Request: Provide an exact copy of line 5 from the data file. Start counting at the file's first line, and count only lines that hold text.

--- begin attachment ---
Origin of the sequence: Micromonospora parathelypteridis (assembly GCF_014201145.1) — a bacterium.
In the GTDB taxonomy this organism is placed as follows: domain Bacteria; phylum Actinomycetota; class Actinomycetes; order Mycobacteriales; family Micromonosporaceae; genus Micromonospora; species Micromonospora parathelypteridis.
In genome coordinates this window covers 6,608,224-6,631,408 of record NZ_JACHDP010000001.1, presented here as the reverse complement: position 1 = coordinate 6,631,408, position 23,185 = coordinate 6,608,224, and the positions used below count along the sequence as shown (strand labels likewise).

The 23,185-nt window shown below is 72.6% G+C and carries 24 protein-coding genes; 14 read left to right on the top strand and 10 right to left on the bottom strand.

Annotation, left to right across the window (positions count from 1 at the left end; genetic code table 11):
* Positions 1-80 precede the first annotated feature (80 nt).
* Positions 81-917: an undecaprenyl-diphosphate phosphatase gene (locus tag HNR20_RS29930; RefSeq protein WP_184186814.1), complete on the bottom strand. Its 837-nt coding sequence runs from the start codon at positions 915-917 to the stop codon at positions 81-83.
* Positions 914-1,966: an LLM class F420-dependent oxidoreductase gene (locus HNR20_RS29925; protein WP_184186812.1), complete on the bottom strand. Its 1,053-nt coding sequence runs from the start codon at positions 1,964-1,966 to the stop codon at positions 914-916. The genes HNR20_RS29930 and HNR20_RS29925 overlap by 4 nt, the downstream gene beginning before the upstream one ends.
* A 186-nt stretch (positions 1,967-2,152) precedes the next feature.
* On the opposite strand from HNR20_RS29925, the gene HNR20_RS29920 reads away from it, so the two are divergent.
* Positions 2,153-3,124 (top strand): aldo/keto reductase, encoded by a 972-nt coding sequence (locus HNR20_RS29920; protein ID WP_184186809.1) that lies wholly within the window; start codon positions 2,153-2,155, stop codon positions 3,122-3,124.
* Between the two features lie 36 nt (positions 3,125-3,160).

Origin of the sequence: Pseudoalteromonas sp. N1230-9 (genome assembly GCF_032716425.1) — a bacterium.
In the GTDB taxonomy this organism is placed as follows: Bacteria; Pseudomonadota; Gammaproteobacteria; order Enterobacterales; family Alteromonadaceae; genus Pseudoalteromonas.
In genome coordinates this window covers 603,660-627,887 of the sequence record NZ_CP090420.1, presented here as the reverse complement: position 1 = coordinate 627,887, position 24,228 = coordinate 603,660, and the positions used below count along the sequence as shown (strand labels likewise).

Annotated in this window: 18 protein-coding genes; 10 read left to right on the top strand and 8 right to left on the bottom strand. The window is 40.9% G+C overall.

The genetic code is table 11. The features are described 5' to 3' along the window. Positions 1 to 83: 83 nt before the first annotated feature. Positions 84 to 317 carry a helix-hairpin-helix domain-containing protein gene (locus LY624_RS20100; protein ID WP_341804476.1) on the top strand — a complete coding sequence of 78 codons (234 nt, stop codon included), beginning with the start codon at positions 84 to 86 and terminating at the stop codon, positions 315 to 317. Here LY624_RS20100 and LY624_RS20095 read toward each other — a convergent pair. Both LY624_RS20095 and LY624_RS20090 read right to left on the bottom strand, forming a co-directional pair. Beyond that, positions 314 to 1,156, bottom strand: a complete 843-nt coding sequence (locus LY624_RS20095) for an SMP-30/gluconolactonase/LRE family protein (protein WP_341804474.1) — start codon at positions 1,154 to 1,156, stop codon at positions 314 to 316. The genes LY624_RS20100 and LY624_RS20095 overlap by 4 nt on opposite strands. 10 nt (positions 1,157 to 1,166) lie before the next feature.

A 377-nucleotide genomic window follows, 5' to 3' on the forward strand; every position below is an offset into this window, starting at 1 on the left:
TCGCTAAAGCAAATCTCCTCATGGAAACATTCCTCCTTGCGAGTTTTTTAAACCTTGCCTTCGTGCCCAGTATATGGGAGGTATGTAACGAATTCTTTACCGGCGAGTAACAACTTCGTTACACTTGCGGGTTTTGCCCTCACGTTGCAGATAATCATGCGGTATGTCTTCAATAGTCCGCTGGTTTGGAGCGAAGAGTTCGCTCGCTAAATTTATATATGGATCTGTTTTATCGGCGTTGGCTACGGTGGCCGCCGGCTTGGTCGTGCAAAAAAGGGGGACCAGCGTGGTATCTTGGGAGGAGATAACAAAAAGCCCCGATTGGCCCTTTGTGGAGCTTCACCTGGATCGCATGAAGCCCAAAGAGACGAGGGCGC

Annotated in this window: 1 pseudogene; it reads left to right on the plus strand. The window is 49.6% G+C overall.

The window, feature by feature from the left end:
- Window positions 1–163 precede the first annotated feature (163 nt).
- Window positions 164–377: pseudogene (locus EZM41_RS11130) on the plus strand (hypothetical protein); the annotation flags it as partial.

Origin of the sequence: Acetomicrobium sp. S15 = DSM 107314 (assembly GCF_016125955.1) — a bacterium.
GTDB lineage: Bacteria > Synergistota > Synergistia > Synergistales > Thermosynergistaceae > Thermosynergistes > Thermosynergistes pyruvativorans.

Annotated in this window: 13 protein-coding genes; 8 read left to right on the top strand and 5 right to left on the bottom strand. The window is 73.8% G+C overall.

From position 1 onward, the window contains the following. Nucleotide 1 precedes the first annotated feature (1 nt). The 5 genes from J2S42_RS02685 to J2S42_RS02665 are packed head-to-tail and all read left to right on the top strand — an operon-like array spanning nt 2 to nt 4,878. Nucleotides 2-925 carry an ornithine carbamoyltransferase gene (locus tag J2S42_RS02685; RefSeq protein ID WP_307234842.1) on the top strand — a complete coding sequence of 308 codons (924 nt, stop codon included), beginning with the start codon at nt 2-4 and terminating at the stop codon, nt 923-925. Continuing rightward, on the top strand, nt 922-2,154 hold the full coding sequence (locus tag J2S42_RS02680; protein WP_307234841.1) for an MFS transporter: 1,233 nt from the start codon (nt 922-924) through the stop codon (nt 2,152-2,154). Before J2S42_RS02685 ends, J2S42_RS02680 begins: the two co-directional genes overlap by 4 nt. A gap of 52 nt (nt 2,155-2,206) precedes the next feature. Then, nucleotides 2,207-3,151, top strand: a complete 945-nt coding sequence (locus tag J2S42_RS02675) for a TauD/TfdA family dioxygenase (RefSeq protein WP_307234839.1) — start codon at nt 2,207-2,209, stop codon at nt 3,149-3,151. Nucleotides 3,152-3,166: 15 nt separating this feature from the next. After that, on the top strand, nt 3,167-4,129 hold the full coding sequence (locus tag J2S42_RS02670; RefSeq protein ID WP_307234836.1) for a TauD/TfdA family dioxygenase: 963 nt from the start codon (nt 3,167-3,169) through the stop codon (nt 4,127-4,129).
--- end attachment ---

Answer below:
Annotation, left to right across the window (positions count from 1 at the left end; genetic code table 11):